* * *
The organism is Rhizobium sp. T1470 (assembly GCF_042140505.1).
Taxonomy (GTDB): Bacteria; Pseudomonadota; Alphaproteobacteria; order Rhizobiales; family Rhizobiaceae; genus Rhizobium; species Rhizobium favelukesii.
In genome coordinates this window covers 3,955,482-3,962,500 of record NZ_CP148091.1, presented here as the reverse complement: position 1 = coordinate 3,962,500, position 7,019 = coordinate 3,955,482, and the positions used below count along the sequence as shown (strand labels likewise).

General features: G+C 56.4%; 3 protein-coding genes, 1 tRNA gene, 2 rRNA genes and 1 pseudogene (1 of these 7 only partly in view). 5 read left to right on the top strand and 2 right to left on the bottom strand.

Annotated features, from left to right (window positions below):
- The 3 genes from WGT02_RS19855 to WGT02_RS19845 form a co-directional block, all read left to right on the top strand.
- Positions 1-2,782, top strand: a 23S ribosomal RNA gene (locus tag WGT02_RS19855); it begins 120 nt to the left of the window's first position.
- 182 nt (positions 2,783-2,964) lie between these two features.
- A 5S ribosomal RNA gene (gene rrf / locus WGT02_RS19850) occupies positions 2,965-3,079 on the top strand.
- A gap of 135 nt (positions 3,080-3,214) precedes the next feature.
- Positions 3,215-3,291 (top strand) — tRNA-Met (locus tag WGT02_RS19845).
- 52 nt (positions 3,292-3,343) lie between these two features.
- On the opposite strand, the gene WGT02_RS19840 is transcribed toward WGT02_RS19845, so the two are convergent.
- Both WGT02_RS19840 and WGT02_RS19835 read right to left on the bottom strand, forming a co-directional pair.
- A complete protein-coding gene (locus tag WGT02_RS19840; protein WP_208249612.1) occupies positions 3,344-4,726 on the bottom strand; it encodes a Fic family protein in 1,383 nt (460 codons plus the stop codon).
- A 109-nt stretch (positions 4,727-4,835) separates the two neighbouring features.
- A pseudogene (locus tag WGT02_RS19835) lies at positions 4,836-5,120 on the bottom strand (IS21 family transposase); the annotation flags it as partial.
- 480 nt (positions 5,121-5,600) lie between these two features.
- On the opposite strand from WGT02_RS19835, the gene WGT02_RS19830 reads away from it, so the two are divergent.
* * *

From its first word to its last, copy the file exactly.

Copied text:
The organism is Rhizobium sp. T1470 (assembly GCF_042140505.1).
Taxonomy (GTDB): Bacteria; Pseudomonadota; Alphaproteobacteria; order Rhizobiales; family Rhizobiaceae; genus Rhizobium; species Rhizobium favelukesii.
In genome coordinates this window covers 3,955,482-3,962,500 of record NZ_CP148091.1, presented here as the reverse complement: position 1 = coordinate 3,962,500, position 7,019 = coordinate 3,955,482, and the positions used below count along the sequence as shown (strand labels likewise).

General features: G+C 56.4%; 3 protein-coding genes, 1 tRNA gene, 2 rRNA genes and 1 pseudogene (1 of these 7 only partly in view). 5 read left to right on the top strand and 2 right to left on the bottom strand.

Annotated features, from left to right (window positions below):
- The 3 genes from WGT02_RS19855 to WGT02_RS19845 form a co-directional block, all read left to right on the top strand.
- Positions 1-2,782, top strand: a 23S ribosomal RNA gene (locus tag WGT02_RS19855); it begins 120 nt to the left of the window's first position.
- 182 nt (positions 2,783-2,964) lie between these two features.
- A 5S ribosomal RNA gene (gene rrf / locus WGT02_RS19850) occupies positions 2,965-3,079 on the top strand.
- A gap of 135 nt (positions 3,080-3,214) precedes the next feature.
- Positions 3,215-3,291 (top strand) — tRNA-Met (locus tag WGT02_RS19845).
- 52 nt (positions 3,292-3,343) lie between these two features.
- On the opposite strand, the gene WGT02_RS19840 is transcribed toward WGT02_RS19845, so the two are convergent.
- Both WGT02_RS19840 and WGT02_RS19835 read right to left on the bottom strand, forming a co-directional pair.
- A complete protein-coding gene (locus tag WGT02_RS19840; protein WP_208249612.1) occupies positions 3,344-4,726 on the bottom strand; it encodes a Fic family protein in 1,383 nt (460 codons plus the stop codon).
- A 109-nt stretch (positions 4,727-4,835) separates the two neighbouring features.
- A pseudogene (locus tag WGT02_RS19835) lies at positions 4,836-5,120 on the bottom strand (IS21 family transposase); the annotation flags it as partial.
- 480 nt (positions 5,121-5,600) lie between these two features.
- On the opposite strand from WGT02_RS19835, the gene WGT02_RS19830 reads away from it, so the two are divergent.